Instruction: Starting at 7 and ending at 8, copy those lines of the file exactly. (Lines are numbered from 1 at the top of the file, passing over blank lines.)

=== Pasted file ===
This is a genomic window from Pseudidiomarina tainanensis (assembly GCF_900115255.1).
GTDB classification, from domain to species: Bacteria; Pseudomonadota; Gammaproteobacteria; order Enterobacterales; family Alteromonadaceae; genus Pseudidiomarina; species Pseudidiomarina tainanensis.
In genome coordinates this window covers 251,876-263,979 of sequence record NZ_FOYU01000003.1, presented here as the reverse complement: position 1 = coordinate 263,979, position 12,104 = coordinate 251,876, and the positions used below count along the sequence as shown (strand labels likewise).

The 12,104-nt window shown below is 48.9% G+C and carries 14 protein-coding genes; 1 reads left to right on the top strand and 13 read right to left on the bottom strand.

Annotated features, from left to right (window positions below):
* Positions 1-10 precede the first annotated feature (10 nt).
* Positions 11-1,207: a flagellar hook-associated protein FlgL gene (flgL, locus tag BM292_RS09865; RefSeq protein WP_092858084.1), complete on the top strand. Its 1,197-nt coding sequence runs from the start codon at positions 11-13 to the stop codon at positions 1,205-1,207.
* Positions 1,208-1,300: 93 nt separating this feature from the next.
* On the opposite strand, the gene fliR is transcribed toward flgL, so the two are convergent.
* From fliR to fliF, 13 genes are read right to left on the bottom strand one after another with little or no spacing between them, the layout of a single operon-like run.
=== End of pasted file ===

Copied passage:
* Positions 11-1,207: a flagellar hook-associated protein FlgL gene (flgL, locus tag BM292_RS09865; RefSeq protein WP_092858084.1), complete on the top strand. Its 1,197-nt coding sequence runs from the start codon at positions 11-13 to the stop codon at positions 1,205-1,207.
* Positions 1,208-1,300: 93 nt separating this feature from the next.